DCSIMG

100 shop staff abused or attacked every day

David Lonsdale, director of the SRC. Picture: Contributed

David Lonsdale, director of the SRC. Picture: Contributed

  • by GARETH ROSE
 

NEW guidelines on protecting shopworkers have been issued after 36,000 fell victim to violence or abuse last year.

The British Retail Consortium (BRC) survey also found crime cost businesses £511 million in 2012-13.

The BRC said this poses an “unacceptable threat to the health and wellbeing” of three million UK shopworkers.

Businesses now face the threat of unlimited fines, remedial orders and publicity orders if they fail to follow guidelines.

The new approach has been welcomed by the Scottish Retail Consortium (SRC), which speaks for almost 10 per cent of businesses and 235,000 workers north of the Border.

David Lonsdale, director of the SRC, said: “Violence or abusive behaviour towards shop staff in Scotland is wholly and utterly unacceptable.

“Retailers invest considerable time and resources in building and training their teams as well as protecting their workers, stock and property.

“Our industry guidelines are designed to help businesses of all sizes share and understand best practice in preventing staff from being attacked or abused.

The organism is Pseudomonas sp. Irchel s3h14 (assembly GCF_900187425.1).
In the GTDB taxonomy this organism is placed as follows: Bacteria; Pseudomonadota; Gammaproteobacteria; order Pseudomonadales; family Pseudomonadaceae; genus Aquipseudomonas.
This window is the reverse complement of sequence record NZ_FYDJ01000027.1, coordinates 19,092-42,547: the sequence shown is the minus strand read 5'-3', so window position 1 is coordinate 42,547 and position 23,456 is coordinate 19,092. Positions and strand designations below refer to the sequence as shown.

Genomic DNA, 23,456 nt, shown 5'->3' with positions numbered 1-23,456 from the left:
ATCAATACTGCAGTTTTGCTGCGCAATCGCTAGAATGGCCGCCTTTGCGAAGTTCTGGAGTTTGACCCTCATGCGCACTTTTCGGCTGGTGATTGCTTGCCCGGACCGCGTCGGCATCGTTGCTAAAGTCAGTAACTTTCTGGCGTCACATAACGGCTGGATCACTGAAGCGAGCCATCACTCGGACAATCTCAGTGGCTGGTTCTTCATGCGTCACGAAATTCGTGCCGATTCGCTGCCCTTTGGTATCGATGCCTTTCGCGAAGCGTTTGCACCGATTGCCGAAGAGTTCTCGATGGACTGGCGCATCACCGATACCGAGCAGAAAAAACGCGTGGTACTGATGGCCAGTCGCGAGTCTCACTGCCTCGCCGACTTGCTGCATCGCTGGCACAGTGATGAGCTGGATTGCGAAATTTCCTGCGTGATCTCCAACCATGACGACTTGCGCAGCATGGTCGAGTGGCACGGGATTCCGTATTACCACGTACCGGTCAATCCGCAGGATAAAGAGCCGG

“It is important that the police and criminal justice system respond effectively to those who are violent or threatening towards people who work in retail. They should be dealt with the same way as someone who commits such a crime on the street.”

Under the new guidelines, companies will be expected to encourage whistleblowing hotlines and victim support.

Firms are expected to make sure CCTV and other security equipment is in good working order, particularly in potentially vulnerable parts of the store, and that there is good lighting.

The guidelines also make clear that there should be signs telling customers – and reassuring staff – that violence against workers will not be tolerated. The BRC moves, underpinned through various pieces of existing legislation, also cover training.

The body says employees should be aware of how to identify and defuse a situation that may lead to violence or abuse.

The guidelines also stress the importance of working with police when crimes are committed, and a UK minister said people who assault shopworkers could face even stiffer punishments.

Norman Baker, the UK’s crime prevention minister, said: “Everyone has the right to feel safe at work and the National Retail Crime Steering Group, which I co-chair with the BRC, considers violence against retailers to be a high priority. We will not tolerate violence towards shopworkers, and have been clear that the courts can take into account violence against those serving the public as an aggravating factor in considering the appropriate sentence.”

Helen Dickinson, director general of the BRC, said: “Our guidelines are designed to help businesses of all sizes share and understand best practice in preventing staff from being attacked or abused. It is important that the police and criminal justice system respond effectively to those who are violent or threatening towards people who work in retail.”

 

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